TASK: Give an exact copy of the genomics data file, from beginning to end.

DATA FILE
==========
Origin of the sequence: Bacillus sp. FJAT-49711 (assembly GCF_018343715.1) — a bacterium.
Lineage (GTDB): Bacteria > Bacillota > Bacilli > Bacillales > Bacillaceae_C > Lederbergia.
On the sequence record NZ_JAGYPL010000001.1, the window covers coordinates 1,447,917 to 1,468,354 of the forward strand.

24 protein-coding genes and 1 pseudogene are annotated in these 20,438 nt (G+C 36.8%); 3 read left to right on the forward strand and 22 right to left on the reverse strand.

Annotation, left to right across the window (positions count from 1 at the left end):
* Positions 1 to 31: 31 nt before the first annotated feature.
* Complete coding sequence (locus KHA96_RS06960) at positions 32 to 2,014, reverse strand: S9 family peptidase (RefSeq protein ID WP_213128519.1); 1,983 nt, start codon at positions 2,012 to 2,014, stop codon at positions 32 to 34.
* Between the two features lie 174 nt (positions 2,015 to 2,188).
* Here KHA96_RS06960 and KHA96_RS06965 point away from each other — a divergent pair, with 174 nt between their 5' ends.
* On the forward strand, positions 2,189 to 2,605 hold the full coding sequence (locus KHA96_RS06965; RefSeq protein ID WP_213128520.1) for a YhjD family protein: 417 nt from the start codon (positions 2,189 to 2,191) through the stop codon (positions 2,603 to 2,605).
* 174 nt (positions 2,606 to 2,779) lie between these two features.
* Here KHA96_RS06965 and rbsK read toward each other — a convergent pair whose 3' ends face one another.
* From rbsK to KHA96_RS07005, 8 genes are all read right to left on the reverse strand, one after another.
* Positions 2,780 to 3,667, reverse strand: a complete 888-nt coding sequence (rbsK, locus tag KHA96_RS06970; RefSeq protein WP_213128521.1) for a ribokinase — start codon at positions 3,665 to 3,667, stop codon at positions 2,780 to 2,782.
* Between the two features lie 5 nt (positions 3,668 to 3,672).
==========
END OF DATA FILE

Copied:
Origin of the sequence: Bacillus sp. FJAT-49711 (assembly GCF_018343715.1) — a bacterium.
Lineage (GTDB): Bacteria > Bacillota > Bacilli > Bacillales > Bacillaceae_C > Lederbergia.
On the sequence record NZ_JAGYPL010000001.1, the window covers coordinates 1,447,917 to 1,468,354 of the forward strand.

24 protein-coding genes and 1 pseudogene are annotated in these 20,438 nt (G+C 36.8%); 3 read left to right on the forward strand and 22 right to left on the reverse strand.

Annotation, left to right across the window (positions count from 1 at the left end):
* Positions 1 to 31: 31 nt before the first annotated feature.
* Complete coding sequence (locus KHA96_RS06960) at positions 32 to 2,014, reverse strand: S9 family peptidase (RefSeq protein ID WP_213128519.1); 1,983 nt, start codon at positions 2,012 to 2,014, stop codon at positions 32 to 34.
* Between the two features lie 174 nt (positions 2,015 to 2,188).
* Here KHA96_RS06960 and KHA96_RS06965 point away from each other — a divergent pair, with 174 nt between their 5' ends.
* On the forward strand, positions 2,189 to 2,605 hold the full coding sequence (locus KHA96_RS06965; RefSeq protein ID WP_213128520.1) for a YhjD family protein: 417 nt from the start codon (positions 2,189 to 2,191) through the stop codon (positions 2,603 to 2,605).
* 174 nt (positions 2,606 to 2,779) lie between these two features.
* Here KHA96_RS06965 and rbsK read toward each other — a convergent pair whose 3' ends face one another.
* From rbsK to KHA96_RS07005, 8 genes are all read right to left on the reverse strand, one after another.
* Positions 2,780 to 3,667, reverse strand: a complete 888-nt coding sequence (rbsK, locus tag KHA96_RS06970; RefSeq protein WP_213128521.1) for a ribokinase — start codon at positions 3,665 to 3,667, stop codon at positions 2,780 to 2,782.
* Between the two features lie 5 nt (positions 3,668 to 3,672).